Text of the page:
package main

func main() {
	var a = [4]int{1, 2, 3, 4}
	var b [2]int = a // Error, cannot use a (type [4]int) as type [2]int in assignment
}

Arrays in Go are value types unlike other languages like C, C++, and Java where arrays are reference types.

This means that when we assign an array to a new variable or pass an array to a function, the entire array is copied.

So, if we make any changes to this copied array, the original array won't be affected and will remain unchanged.

package main

import "fmt"

func main() {
	var a = [7]string{"Mon", "Tue", "Wed", "Thu", "Fri", "Sat", "Sun"}
	var b = a // Copy of a is assigned to b

	b[0] = "Monday"

	fmt.Println(a) // Output: [Mon Tue Wed Thu Fri Sat Sun]
	fmt.Println(b) // Output: [Monday Tue Wed Thu Fri Sat Sun]
}

Slices

I know what you're thinking, arrays are useful but a bit inflexible due to the limitation caused by their fixed size.

This brings us to Slice, so what is a slice?

A Slice is a segment of an array. Slices build on arrays and provide more power, flexibility, and convenience.

slice

A slice consists of three things:

  • A pointer reference to an underlying array.
  • The length of the segment of the array that the slice contains.
  • And, the capacity, which is the maximum size up to which the segment can grow.

Just like len function, we can determine the capacity of a slice using the built-in cap function. Here's an example,

package main

import "fmt"

func main() {
	a := [5]int{20, 15, 5, 30, 25}

	s := a[1:4]

	// Output: Array: [20 15 5 30 25], Length: 5, Capacity: 5
	fmt.Printf("Array: %v, Length: %d, Capacity: %d\n", a, len(a), cap(a))

	// Output: Slice [15 5], Length: 3, Capacity: 4
	fmt.Printf("Slice: %v, Length: %d, Capacity: %d", s, len(s), cap(s))
}

Don't worry, we are going to discuss everything shown here in detail.

Declaration

Let's see how we can declare a slice

var s []T

As we can see, we don't need to specify any length

Let's declare a slice of integers and see how it works

func main() {
	var s []string

	fmt.Println(s)
	fmt.Println(s == nil)
}
$ go run main.go
[]
true

So, unlike arrays, the zero value of a slice is nil

Initialization

There are multiple ways to initialize our slice. One way is to use the built-in make function

make([]T, len, cap) []T
func main() {
var s = make([]string, 0, 0)

	fmt.Println(s)
}
$ go run main.go
[]

Similar to arrays, we can use the slice literal to initialize our slice

func main() {
	var s = []string{"Go", "TypeScript"}

	fmt.Println(s)
}
$ go run main.go
[Go TypeScript]

Another way is to create a slice from an array. Since a slice is a segment of an array, we can create a slice from index low to high as follows

a[low:high]
func main() {
	var a = [4]string{
		"C++",
		"Go",
		"Java",
		"TypeScript",
	}

	s1 := a[0:2] // Select from 0 to 2
	s2 := a[:3]  // Select first 3
	s3 := a[2:]  // Select last 2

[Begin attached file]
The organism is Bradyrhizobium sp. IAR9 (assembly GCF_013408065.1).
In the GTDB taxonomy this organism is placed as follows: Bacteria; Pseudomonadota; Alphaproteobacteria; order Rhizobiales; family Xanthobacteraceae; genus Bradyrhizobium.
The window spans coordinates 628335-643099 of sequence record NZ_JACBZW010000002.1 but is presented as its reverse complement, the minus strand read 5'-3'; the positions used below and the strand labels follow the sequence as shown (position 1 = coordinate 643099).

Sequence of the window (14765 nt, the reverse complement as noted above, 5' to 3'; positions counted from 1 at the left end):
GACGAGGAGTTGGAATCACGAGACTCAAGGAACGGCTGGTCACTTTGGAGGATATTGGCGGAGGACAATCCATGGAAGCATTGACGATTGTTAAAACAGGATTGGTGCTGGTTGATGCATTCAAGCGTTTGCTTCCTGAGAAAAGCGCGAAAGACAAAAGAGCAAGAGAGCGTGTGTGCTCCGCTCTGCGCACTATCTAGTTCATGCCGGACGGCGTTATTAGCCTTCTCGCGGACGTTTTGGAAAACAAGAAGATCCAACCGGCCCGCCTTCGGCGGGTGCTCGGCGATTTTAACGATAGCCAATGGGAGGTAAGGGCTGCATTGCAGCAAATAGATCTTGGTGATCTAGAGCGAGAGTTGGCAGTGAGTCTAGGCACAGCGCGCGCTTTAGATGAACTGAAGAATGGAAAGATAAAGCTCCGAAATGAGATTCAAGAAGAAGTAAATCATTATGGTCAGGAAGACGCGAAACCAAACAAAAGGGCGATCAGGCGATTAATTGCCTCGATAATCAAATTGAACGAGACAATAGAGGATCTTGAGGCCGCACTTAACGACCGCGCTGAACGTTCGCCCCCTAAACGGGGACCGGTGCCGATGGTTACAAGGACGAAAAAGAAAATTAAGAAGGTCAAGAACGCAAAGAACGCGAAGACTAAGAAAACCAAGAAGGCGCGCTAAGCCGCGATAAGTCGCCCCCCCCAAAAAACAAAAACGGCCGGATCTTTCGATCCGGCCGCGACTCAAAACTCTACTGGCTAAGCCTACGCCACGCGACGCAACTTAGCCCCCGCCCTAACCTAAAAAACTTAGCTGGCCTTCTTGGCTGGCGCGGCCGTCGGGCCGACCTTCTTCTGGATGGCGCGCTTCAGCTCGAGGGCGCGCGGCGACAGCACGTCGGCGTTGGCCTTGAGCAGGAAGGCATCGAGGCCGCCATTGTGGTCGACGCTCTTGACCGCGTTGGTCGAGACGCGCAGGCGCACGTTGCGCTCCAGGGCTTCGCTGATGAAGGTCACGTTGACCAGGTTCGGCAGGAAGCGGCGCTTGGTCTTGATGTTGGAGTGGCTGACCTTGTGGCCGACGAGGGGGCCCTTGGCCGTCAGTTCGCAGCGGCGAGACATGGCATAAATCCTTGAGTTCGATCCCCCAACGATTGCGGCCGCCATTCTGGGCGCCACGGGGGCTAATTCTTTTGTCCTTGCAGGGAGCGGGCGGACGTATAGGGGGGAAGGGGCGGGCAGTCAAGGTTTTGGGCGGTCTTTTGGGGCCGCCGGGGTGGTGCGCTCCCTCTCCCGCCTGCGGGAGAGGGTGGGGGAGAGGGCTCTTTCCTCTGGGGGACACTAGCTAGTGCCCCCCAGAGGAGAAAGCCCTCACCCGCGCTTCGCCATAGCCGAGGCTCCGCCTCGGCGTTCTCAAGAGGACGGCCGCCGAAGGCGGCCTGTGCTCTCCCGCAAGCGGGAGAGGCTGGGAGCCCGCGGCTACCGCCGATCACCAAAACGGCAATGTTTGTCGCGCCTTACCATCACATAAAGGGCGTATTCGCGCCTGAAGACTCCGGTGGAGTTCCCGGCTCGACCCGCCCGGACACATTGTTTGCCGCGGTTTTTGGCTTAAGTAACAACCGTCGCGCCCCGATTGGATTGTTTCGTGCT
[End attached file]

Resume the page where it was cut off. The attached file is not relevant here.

fmt.Println("Array:", a)
	fmt.Println("Slice 1:", s1)
	fmt.Println("Slice 2:", s2)
	fmt.Println("Slice 3:", s3)
}
$ go run main.go
Array: [C++ Go Java TypeScript]
Slice 1: [C++ Go]
Slice 2: [C++ Go Java]
Slice 3: [Java TypeScript]

Missing low index implies 0 and missing high index implies len(a)

The thing to note here is we can create a slice from other slices too and not just arrays

	var a = []string{
		"C++",
		"Go",
		"Java",
		"TypeScript",
	}

Iteration

We can iterate over a slice in the same way you iterate over an array, by using the for loop with either len function or range keyword.

Functions

So now, let's talk about built-in slice functions provided in Go.

  • copy

The copy() function copies elements from one slice to another. It takes 2 slices, a destination, and a source. It also returns the number of elements copied.

func copy(dst, src []T) int

Let's see how we can use it

func main() {
	s1 := []string{"a", "b", "c", "d"}
	s2 := make([]string, 0)

	e := copy(s2, s1)

	fmt.Println("Src:", s1)
	fmt.Println("Dst:", s2)
	fmt.Println("Elements:", e)
}
$ go run main.go
Src: [a b c d]
Dst: [a b c d]
Elements: 4

As expected, our 4 elements from the source slice were copied to the destination slice

  • append

Now, let's look at how we can append data to our slice using the built-in append function which appends new elements at the end of a given slice.

It takes a slice and a variable number of arguments. It then returns a new slice containing all the elements.

append(slice []T, elems ...T) []T

Let's try it in an example by appending elements to our slice

func main() {
	s1 := []string{"a", "b", "c", "d"}

	s2 := append(a1, "e", "f")

	fmt.Println("a1:", a1)
	fmt.Println("a2:", a2)
}
$ go run main.go
a1: [a b c d]
a2: [a b c d e f]

As we can see, the new elements were appended and a new slice was returned.

But if the given slice doesn't have sufficient capacity for the new elements then a new underlying array is allocated with a bigger capacity.